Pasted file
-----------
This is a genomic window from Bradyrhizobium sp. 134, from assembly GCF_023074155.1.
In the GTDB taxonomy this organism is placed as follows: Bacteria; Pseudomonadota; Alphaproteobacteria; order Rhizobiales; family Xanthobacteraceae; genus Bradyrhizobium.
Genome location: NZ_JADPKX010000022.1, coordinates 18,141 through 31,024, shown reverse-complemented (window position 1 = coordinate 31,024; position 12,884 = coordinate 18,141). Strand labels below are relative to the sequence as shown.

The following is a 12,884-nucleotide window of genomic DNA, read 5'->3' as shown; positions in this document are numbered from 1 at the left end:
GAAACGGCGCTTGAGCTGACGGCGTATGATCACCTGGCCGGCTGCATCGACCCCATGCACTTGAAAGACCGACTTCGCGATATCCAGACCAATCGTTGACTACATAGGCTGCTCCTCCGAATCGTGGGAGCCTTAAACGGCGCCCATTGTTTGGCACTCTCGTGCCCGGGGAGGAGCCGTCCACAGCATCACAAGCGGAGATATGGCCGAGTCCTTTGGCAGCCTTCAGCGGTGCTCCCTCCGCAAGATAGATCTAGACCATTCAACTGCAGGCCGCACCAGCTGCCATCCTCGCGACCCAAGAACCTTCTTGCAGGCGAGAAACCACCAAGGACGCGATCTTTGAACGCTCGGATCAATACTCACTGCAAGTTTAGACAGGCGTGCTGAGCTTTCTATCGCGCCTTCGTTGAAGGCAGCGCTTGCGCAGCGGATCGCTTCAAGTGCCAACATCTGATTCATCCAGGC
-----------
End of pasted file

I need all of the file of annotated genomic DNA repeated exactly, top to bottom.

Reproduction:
This is a genomic window from Bradyrhizobium sp. 134, from assembly GCF_023074155.1.
In the GTDB taxonomy this organism is placed as follows: Bacteria; Pseudomonadota; Alphaproteobacteria; order Rhizobiales; family Xanthobacteraceae; genus Bradyrhizobium.
Genome location: NZ_JADPKX010000022.1, coordinates 18,141 through 31,024, shown reverse-complemented (window position 1 = coordinate 31,024; position 12,884 = coordinate 18,141). Strand labels below are relative to the sequence as shown.

The following is a 12,884-nucleotide window of genomic DNA, read 5'->3' as shown; positions in this document are numbered from 1 at the left end:
GAAACGGCGCTTGAGCTGACGGCGTATGATCACCTGGCCGGCTGCATCGACCCCATGCACTTGAAAGACCGACTTCGCGATATCCAGACCAATCGTTGACTACATAGGCTGCTCCTCCGAATCGTGGGAGCCTTAAACGGCGCCCATTGTTTGGCACTCTCGTGCCCGGGGAGGAGCCGTCCACAGCATCACAAGCGGAGATATGGCCGAGTCCTTTGGCAGCCTTCAGCGGTGCTCCCTCCGCAAGATAGATCTAGACCATTCAACTGCAGGCCGCACCAGCTGCCATCCTCGCGACCCAAGAACCTTCTTGCAGGCGAGAAACCACCAAGGACGCGATCTTTGAACGCTCGGATCAATACTCACTGCAAGTTTAGACAGGCGTGCTGAGCTTTCTATCGCGCCTTCGTTGAAGGCAGCGCTTGCGCAGCGGATCGCTTCAAGTGCCAACATCTGATTCATCCAGGC